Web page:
As a person with a disability acquired in adulthood, let me give you a little insight into my life. I lost my career as a programmer. I lost my ability to write. I lost my ability to communicate by email, instant messenger, IRC etc. I lost my ability to use Web services, commercial or governmental. I lost my ability to participate in the educational system. Yes I can read, I can turn the pages of a book but I can't fill in web forms, take online exams, or even write legibly enough for exams on paper. In other words, I lost my ability to participate in society. My perceived value is near zero even though my brain still works, I still have all the skills I had as a programmer/analyst, I just can't use my hands to express it. And according to your logic, there's no way a company could justify the expense of a personal assistant to transcribe what I say into something the company can use. They could just hire a person whose body works right. Many disabled people are quite competent cognitively, treating disabled folks this way is a pretty huge waste of human capital. Fortunately, with speech recognition I regained my ability to write and some programming but most GUI interfaces including web forms are still out of reach. For what it's worth, I acquired my disability as a result of programming. From what I've been able to determine, my disability hits about 30,000 to 40,000 developers a year. To be honest, the numbers are fuzzy because many red states have declared this kind of disability a nonreportable workplace injury and is not covered by Worker's Comp. Personally, I don't want you to build an accessibility interface. I want you to give me an API so I can write my own interface. The reason is simple. Given that most technologists royally fark up a GUI for ordinary people, there's no chance in heaven or earth that you will make an accessibility interface that's useful. An accessibility interface requires specialized knowledge because it is not just a replacement if your hands or your eyes, it's a whole different way of using an application and if you are not living the life of a crip, the chances of you understanding what the interface should be like is vanishingly small.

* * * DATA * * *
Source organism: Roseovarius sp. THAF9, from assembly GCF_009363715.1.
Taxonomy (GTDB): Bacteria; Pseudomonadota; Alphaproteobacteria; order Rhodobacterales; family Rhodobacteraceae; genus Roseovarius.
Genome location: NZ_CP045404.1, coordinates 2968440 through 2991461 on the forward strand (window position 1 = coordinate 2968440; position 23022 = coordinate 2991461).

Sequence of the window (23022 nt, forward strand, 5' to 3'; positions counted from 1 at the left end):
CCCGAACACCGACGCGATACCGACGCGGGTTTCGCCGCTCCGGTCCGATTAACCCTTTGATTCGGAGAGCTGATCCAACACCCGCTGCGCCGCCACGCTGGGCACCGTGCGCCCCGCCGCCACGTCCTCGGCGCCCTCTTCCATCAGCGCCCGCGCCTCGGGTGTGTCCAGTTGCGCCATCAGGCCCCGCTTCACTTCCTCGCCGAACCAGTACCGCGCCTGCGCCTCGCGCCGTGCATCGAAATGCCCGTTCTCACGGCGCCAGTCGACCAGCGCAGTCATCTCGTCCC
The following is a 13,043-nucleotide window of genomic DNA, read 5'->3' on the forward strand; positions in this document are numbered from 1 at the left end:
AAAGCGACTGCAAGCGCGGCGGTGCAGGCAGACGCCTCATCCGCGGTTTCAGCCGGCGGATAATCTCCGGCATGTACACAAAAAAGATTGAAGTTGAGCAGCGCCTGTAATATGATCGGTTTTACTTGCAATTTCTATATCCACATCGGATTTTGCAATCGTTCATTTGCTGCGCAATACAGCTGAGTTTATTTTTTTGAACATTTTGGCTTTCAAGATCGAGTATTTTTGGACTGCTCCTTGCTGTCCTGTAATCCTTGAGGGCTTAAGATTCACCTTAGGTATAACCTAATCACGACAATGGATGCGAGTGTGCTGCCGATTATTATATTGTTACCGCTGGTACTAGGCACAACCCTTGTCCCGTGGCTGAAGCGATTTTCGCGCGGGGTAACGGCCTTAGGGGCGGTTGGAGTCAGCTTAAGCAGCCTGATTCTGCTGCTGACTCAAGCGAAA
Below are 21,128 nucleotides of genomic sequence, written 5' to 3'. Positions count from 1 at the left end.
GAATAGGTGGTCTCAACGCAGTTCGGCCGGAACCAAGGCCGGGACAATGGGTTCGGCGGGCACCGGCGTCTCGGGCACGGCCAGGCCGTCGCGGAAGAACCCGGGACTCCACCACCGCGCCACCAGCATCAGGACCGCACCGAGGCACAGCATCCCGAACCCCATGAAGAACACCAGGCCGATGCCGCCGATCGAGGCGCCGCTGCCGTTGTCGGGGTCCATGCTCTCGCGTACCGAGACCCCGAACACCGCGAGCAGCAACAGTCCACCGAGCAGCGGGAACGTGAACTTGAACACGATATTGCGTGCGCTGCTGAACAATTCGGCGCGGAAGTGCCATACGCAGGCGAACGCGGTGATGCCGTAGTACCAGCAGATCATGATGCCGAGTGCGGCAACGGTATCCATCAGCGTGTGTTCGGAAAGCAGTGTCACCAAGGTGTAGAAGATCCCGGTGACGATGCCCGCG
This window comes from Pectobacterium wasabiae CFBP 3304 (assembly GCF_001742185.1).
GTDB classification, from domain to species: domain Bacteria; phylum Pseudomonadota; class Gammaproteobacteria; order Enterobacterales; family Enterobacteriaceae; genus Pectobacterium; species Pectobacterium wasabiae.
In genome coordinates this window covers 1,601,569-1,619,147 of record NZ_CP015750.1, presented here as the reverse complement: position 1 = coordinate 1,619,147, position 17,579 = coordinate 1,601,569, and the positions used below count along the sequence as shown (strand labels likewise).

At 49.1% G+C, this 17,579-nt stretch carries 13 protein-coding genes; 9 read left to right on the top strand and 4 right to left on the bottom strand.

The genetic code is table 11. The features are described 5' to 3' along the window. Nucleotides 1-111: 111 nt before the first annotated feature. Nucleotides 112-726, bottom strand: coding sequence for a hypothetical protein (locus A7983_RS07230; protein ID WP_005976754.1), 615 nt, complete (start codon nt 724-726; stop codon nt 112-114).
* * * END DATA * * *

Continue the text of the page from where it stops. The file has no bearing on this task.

Comment Re:Or... (Score 1) 400

You touch on a whole bunch of really important points. Yes buses are more flexible than rail but also consider that rail create significant pricing distortions in real estate. Ever try to rent an apartment near a transit stop? Damn near impossible even if you could afford it. Here in Boston, it's approximately a $500-$1000 premium per month if your place is within 10 min walking distance of a T stop. Look at autonomous vehicles, they have greater flexibility than buses if electric can be significantly more energy-efficient, and if you can do on demand carpooling, will significantly reduce congestion. So with autonomous vehicles would have the best of automobiles and transit combined. Shareable public resource, energy efficiency, and shorter transit times. I think if you drill down on the economics, you will find that we're probably better off, as a society, putting our money into rapid deployment of autonomous vehicles, especially within urban zones instead of trying to wedge in another transit system that only serves a narrow geographic range.

Comment Re:Blind programmers are not "news" (Score 1) 79

I do agree with Beijers - bad UI is the bane of the blind - SHAME ON PROGRAMMERS WHO CANT FOLLOW SIMPLE GUIDELINES AND TOOLSETS TO ACCOMODATE THE BLIND AND VISUALLY IMPARIED.

bad UI's are the bane of any person of any ability level. the UI induced pain gets worse with an increase in one's level of disablity. what may be a speed bump for you is a brick wall to a crip like me.